The First Apostolic Mission
“And He called to them the twelve, and began to send them out two by two, and gave them authority over unclean spirits. He charged them to take nothing for their journey except a staff; no bread, no bag, no money in their belts; but to wear sandals and not put on two tunics…So they went out and preached that men should repent. And they cast out many demons, and anointed with oil many that were sick and healed them.” (Mark 6:8-9, 12-13)
I believe in the historical Church. By that I mean that I believe that the Lord remains with the Church throughout history, as He promised, guiding it by Holy Spirit over the centuries. And if the Church is a living Body, then we can expect that it will grow, develop and change, while remaining at its heart the same. The late Archbishop Paul of Finland compared this to a baby who grows into an adult. She looks very different from decade to decade, but she remains the same person. Any body that stops growing is dead. Still, as Orthodox we place special value on God’s revelation in the past. In this Tradition the most precious treasure we have is the New Testament, which gives us a picture of the infant church and its vocation. As I say, we don’t try to replicate past history, but we do need to be confronted with that early, inspired life because not every later development in the life of the church is healthy. The New Testament requires every age and place in the church’s history to re-examine itself.
So in today’s Gospel we are given a picture of the first mission by the apostles. It is an image of simplicity, even down to the type of clothing the apostles are to wear, indistinguishable from the people to whom they are sent. No long robes or fancy hats, in contrast to the religious leaders of Jesus’ day. The message too was the same that John the Baptist and Jesus first announced. We hear “repent” and we think “fundamentalist religious fanatic.” But really, it’s a call for everyone to stop and take stock and reflect on their lives, desires and aims. When people can’t get out of the bad habits that bind them they need help to “cast out the demons.” And wherever there are people suffering from illnesses of body, soul and spirit, they need prayer, anointing and healing.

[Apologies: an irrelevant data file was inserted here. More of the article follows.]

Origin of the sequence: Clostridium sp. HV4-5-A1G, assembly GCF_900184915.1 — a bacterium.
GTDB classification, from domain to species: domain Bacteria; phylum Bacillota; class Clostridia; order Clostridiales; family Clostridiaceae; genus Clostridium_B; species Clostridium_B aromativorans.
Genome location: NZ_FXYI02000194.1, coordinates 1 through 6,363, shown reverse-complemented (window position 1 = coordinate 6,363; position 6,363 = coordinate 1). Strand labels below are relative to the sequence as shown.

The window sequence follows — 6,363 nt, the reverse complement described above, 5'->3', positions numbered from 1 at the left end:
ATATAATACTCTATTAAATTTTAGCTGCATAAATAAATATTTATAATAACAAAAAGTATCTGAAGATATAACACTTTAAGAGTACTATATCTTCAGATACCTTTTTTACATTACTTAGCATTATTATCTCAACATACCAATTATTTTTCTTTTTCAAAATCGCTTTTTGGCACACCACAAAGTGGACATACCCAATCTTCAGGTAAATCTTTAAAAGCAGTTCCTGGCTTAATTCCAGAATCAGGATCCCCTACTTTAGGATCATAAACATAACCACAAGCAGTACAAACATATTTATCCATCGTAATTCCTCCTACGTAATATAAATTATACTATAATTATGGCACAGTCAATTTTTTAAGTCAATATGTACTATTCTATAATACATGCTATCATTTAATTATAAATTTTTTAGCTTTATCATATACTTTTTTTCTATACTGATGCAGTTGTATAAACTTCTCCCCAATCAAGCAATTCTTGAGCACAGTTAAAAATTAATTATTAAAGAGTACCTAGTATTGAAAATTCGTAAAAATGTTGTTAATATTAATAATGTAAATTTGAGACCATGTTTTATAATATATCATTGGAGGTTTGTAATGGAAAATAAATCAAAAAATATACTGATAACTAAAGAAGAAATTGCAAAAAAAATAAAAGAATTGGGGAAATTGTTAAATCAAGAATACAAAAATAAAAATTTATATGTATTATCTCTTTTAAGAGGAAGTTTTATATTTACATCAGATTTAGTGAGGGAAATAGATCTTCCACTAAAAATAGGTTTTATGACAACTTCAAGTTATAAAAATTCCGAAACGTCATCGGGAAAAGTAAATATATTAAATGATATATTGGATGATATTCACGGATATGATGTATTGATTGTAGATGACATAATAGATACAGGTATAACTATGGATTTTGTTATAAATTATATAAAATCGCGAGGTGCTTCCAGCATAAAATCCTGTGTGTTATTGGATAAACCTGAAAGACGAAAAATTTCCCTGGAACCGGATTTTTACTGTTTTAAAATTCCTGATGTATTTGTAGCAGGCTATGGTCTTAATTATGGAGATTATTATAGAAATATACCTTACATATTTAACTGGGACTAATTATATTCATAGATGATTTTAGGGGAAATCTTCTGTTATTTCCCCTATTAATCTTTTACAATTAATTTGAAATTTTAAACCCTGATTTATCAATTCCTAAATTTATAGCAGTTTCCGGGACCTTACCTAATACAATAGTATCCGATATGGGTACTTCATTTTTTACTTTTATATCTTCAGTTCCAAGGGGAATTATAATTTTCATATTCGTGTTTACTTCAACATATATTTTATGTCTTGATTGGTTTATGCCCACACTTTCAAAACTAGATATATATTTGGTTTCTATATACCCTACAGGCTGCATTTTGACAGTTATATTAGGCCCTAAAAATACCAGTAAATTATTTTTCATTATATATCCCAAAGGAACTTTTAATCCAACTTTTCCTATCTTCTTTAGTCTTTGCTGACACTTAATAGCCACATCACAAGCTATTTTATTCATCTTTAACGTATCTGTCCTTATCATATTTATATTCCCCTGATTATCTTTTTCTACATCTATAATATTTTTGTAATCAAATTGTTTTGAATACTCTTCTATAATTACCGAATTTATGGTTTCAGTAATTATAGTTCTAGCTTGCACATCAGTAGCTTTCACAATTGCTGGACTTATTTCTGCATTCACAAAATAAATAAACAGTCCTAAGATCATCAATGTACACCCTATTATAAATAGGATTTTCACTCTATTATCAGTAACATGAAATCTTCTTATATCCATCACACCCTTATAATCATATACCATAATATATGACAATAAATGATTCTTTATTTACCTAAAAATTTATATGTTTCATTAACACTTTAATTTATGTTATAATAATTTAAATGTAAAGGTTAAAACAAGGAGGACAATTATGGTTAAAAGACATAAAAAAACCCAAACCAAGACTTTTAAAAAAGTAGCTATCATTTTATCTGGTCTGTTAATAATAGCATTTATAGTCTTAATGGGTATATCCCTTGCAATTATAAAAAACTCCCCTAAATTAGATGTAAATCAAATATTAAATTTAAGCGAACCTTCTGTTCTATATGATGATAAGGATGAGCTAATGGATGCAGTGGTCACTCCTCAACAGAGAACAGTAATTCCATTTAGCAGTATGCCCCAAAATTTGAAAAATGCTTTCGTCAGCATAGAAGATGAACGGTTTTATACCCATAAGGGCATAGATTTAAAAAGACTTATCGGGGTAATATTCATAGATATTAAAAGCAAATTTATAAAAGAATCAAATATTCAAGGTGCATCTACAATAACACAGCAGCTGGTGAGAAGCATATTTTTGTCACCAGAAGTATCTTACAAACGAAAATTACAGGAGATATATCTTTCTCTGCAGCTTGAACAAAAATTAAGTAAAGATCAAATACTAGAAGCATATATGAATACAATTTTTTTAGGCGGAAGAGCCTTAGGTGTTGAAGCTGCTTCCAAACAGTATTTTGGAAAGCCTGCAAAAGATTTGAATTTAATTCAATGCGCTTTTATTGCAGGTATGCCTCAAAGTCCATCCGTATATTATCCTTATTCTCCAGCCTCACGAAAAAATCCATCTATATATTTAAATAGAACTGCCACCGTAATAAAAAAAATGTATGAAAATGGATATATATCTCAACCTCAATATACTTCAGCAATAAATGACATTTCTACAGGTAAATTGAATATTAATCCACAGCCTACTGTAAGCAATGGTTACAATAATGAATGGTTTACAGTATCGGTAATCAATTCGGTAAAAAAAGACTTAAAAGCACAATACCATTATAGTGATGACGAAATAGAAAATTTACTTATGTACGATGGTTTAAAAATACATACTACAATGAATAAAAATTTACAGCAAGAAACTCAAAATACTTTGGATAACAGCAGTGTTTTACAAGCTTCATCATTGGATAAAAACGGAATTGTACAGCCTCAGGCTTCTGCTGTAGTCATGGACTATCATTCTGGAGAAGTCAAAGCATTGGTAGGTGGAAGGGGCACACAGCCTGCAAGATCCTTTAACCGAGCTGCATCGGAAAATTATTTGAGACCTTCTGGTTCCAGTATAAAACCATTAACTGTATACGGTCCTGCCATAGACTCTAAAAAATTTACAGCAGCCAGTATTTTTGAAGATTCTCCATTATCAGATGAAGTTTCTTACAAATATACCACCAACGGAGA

We are no longer in first century Palestine, but surely that first mission has something to teach the Orthodox Church today.
Challenges Facing the OCA and a New Metropolitan
A couple of corrections.
First, I neglected to mention yesterday that Father Chad Hatfield, the Chancellor of Saint Vladimir’s Seminary, was also present last Friday with Bishop Michael to greet the Catholicos of the Indian Orthodox Church at St. Mary’s Indian Orthodox Church in the Bronx. He presented His Holiness with a gift of recent SVS Press publications and announced a new printing venture with the Church in India.
Second, 1965 was not the last time a Council was held in a church. Protodeacon Peter Danilchick wrote, “The 13th All-American Sobor was held November 1967 in the 2nd Street Cathedral [Holy Protection, NYC]. I was a delegate there from Saints Peter & Paul (Father Alexander Warnecke’s church) in Syracuse, NY.” I stand corrected.
Speaking of Protodeacon Peter, he has a long and distinguished history of service to the Orthodox Church, especially in the area of administration and strategic planning (he is a retired Exxon executive.) At the meetings of the Metropolitan Council (9/25-27) and Holy Synod (10/9-11) Protodeacon Peter will be facilitating a discussion about the challenges facing the OCA and the new Metropolitan.
It is obvious that we will need a period of healing and recuperation. We need time to think about what’s happened over the last ten years, not just the last few months, and how that has shaped the way we in the OCA do “church.” In a sense, we need to transition from wartime to peacetime after the last ten years of struggles. We are just now emerging from this, everything is still too raw, and it will take a lot of time, discussion and effort to re-tool the working relationships, reduce suspicions and rebuild trust. It will also take a lot of patience and mutual forgiveness.
May God give us courage, perseverance and hope as we seek to build up the Church under the direction of the Holy Synod and new Metropolitan, whoever he is.